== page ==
Book said he and his family have been around boats. His enthusiasm for racing boats just kind of came naturally, he said.
“It’s an amazing feeling once you get going,” Book said of piloting one of the high-powered racing boats. He said the boats easily can move from 0 to 100 miles per hour in less than five seconds. At one point, Book compared driving the SSTs to “flying a plane with the rear end dragging in the water.”
Book stated equipment inside the cramped cockpit includes, among other things, an oxygen tank to be used by drivers largely in case of emergencies. With the oxygen tank and a breathing mask, should a boat overturn, pilots can safely stay submerged for up to half an hour. He added a fairly new requirement of the APA mandates all drivers obtain certification in dealing with the boat’s emergency breathing system. Book said testers put you in a capsule in a swimming pool then flip you underwater to see how you handle it.
Book noted all sanctioned races must include specially trained and accredited stand-by diving teams to help deal with any emergencies. At least partly for safety reasons, pilots are linked to the shore by radio during all races. Book said pilots and spotters also talk about the location of other racers and so on.
On the shoreline for Thursday’s test runs, Book’s wife Erica said she gets nervous every time her husband takes to the water in a race boat. She said normally she spends his time on the water pacing back and forth. She doesn’t race herself she said at least partly because her husband told her it’s too dangerous.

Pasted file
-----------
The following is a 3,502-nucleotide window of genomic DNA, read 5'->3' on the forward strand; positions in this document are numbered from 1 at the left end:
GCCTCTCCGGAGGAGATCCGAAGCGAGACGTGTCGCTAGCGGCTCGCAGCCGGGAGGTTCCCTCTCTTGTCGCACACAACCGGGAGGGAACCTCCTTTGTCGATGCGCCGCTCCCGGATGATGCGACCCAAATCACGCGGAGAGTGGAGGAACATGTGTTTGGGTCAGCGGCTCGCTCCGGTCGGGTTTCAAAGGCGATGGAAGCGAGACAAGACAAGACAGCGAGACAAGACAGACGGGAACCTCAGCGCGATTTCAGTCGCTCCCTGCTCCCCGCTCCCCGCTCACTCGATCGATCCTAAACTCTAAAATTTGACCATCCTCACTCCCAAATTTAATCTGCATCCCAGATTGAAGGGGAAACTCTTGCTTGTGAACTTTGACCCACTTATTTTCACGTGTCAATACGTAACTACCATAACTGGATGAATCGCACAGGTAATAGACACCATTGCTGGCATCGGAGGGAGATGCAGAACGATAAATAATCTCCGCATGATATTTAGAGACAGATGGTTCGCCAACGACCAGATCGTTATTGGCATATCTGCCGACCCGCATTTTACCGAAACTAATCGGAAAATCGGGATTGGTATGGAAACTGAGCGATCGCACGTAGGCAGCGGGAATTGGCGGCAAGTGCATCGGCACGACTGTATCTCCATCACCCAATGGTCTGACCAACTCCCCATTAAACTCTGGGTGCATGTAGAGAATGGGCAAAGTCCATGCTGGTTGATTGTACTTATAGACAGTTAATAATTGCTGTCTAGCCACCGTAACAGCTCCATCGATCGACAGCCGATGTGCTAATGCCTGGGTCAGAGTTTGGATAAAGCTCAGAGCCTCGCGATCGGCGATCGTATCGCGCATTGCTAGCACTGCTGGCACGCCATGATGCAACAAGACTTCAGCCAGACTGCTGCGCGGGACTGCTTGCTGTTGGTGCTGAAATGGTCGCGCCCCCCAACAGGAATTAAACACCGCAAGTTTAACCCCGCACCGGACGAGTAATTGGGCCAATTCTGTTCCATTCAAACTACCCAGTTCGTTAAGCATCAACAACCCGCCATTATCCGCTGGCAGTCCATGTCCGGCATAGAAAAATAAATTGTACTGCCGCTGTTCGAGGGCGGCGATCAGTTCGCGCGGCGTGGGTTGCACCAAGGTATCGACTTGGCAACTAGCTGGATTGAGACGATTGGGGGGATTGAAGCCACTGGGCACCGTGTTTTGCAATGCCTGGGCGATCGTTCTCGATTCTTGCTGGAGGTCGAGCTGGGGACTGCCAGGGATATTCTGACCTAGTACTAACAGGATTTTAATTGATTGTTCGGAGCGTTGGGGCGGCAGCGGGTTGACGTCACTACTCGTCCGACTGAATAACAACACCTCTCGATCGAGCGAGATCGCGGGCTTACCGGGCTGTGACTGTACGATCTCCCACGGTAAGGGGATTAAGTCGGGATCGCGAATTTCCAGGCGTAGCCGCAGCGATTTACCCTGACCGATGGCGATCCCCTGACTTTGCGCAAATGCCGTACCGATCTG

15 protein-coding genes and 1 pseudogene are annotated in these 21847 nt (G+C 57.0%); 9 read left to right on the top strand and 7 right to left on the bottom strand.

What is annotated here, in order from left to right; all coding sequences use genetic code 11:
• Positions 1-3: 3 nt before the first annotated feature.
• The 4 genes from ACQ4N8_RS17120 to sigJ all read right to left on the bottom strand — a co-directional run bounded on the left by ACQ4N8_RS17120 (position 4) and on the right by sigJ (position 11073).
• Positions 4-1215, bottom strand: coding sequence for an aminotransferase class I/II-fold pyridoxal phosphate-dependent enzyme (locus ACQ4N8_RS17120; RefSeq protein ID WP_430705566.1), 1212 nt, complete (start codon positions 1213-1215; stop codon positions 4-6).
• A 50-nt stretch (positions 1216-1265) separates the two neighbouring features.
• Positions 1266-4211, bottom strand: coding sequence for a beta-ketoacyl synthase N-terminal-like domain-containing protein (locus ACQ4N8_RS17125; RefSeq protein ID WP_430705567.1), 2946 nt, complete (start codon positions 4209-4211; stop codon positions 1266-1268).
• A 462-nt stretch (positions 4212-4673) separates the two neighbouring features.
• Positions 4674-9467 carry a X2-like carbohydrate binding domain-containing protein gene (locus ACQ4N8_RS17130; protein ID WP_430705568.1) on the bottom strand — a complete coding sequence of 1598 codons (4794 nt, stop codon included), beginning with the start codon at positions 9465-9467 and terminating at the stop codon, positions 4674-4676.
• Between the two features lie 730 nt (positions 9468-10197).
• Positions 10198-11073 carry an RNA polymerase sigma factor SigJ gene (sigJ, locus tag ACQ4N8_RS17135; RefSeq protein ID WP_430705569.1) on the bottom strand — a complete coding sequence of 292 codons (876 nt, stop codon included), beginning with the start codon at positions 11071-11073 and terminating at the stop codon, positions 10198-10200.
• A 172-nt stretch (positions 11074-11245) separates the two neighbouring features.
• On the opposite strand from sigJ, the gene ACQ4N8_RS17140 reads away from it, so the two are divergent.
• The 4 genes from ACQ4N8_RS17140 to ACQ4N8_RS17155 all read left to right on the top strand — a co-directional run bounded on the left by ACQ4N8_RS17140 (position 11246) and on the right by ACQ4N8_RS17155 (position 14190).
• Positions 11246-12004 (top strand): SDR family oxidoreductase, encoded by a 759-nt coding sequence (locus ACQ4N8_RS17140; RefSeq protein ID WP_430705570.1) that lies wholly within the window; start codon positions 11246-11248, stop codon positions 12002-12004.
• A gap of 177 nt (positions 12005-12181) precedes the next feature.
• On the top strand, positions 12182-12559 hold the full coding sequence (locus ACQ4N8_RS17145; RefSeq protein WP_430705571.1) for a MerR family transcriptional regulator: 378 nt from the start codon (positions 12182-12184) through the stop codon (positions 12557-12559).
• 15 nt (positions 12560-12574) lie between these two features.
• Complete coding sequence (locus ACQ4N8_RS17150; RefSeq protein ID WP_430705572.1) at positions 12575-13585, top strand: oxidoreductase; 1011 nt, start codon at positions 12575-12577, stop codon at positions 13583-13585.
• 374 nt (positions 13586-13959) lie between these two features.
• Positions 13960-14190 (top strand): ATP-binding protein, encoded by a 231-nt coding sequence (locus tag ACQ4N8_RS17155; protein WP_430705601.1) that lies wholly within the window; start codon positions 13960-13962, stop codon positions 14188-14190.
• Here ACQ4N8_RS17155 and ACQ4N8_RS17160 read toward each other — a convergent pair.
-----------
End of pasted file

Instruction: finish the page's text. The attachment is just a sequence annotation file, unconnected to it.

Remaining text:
Book stated he has been in numerous mishaps on the water, everything from colliding with other boats to submarining his own boat.
In speaking with the Daily Times previously, BPA’s Brandy Hitchcock said the Portsmouth races will feature different classes of so-called tunnel boats. The boats include what she called “sponson tips,” which at high speeds, kind of allow the boats to fly across the water. Hitchcock said at top velocities, only the propeller of the boat is actually in the water, which could be said to be in keeping with how Book describe the feeling of driving a race boat.
The Portsmouth event is to include several classes of tunnel boats. The fastest boats are the SST 120s, like Book’s, featuring 200 horsepower motors. Hitchcock claims tunnel boats are the fastest cornering vehicles ever built.
A second SST class, the SST 60, features 80 horsepower motors. Thundercat inflatable boats also are considered tunnel boats though they are made from rubber. They feature the same power motors as the SST 60 class boats. The inflatables feature a two-person crew. One sits in the front of the boat and steers by shifting his or her weight. The second sits in the back controlling the throttle. The inflatables have one major advantage over other boat classes in that they can run on choppy water while others simply can’t, Hitchcock said.
Book’s partner had nothing but praise for Portsmouth’s docking facilities, saying they were extremely spacious and accommodating for racers. He added a hope to see next weekend the huge crowds which lined the riverbank for previous races.
Reach Tom Corrigan at (740) 370-0715. © 2019 Portsmouth Daily Times, all rights reserved.